EEA maps out spaces that deliver ‘ecosystem services’

The European Environment Agency (EEA) is proposing a new method for mapping 'green infrastructure' that fulfils "important yet unseen functions" such as preventing floods or filtering air.

In a new report by the EEA, ‘Spatial analysis of green infrastructure in Europe’, the agency maps a network of natural and semi-natural spaces and other environmental features in Europe with a good capacity to deliver ‘ecosystem services’.

These include air filtration, erosion protection, regulating water flow, coastal protection, pollination, maintaining soil structure, water purification, and carbon storage.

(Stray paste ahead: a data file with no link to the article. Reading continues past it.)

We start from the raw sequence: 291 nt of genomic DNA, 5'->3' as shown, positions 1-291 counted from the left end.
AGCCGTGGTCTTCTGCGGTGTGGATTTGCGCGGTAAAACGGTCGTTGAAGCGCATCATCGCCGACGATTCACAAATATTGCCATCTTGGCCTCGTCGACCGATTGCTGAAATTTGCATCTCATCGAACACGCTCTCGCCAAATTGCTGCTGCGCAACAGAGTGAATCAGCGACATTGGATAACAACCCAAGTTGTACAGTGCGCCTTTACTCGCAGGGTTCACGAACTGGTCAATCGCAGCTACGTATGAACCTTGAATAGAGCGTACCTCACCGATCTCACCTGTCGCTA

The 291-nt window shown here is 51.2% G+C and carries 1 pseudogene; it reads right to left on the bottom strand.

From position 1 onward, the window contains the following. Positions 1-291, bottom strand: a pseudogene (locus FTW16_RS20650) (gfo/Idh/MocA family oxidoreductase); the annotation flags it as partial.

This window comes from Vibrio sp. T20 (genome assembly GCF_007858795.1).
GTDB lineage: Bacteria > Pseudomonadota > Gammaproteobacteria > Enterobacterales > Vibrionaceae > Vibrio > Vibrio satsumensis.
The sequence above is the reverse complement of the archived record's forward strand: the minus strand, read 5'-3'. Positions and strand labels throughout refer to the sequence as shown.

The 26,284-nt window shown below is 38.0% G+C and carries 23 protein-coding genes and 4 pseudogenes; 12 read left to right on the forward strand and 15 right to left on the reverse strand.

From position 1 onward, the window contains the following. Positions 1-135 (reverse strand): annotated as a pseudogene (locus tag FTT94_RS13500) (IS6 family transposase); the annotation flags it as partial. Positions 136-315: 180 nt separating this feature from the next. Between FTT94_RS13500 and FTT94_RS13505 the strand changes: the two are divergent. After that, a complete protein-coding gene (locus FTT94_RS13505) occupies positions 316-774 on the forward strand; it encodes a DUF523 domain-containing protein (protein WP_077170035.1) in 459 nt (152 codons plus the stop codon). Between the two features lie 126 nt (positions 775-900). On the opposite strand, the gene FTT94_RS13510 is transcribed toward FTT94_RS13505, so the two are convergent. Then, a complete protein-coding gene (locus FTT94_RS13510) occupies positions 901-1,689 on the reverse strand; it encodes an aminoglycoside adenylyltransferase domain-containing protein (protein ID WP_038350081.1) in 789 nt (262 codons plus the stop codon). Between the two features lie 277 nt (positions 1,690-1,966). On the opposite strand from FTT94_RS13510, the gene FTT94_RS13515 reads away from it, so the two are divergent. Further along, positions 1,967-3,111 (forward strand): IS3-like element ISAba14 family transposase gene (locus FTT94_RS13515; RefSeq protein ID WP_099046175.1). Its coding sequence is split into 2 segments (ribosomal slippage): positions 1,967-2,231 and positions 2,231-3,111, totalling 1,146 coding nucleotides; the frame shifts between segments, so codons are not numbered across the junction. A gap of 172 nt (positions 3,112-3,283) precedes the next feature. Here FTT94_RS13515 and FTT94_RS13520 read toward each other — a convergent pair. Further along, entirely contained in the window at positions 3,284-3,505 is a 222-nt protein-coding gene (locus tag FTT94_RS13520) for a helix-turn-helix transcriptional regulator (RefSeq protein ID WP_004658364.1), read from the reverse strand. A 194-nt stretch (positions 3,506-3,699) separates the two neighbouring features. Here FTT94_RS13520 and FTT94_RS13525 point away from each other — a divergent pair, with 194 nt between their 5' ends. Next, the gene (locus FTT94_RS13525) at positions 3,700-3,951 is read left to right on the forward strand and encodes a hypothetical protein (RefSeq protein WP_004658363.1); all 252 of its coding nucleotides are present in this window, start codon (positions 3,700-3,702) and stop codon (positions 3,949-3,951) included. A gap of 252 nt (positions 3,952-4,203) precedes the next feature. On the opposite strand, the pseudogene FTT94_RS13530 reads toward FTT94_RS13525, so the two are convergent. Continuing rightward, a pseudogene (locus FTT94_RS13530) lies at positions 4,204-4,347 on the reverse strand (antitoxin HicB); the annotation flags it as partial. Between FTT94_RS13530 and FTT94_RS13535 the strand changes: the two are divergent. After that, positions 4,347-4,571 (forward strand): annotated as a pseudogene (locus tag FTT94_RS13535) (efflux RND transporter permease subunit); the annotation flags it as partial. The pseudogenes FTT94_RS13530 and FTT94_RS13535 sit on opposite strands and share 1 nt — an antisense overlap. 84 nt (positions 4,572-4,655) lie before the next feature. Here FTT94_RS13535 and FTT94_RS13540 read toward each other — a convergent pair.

The report also identifies key habitats for large forest-dwelling mammals and the analysis of connectivity among them.

According to the report, this experimental methodology, applicable at different scales, indicates that healthy areas of green infrastructure cover approximately a quarter of Europe’s land.

Mapping data has been a point of focus recently, with the European Commission’s plans to provide “free, full and open access” to satellite data that develops environmental understanding.

Data gathered by Copernicus, Europe’s Earth observation system, is currently very expensive to obtain but the EEA has said that by providing free access to this data businesses, researchers, citizens and policy makers will be able to integrate greater environmental knowledge into “everything they do”.

Leigh Stringer

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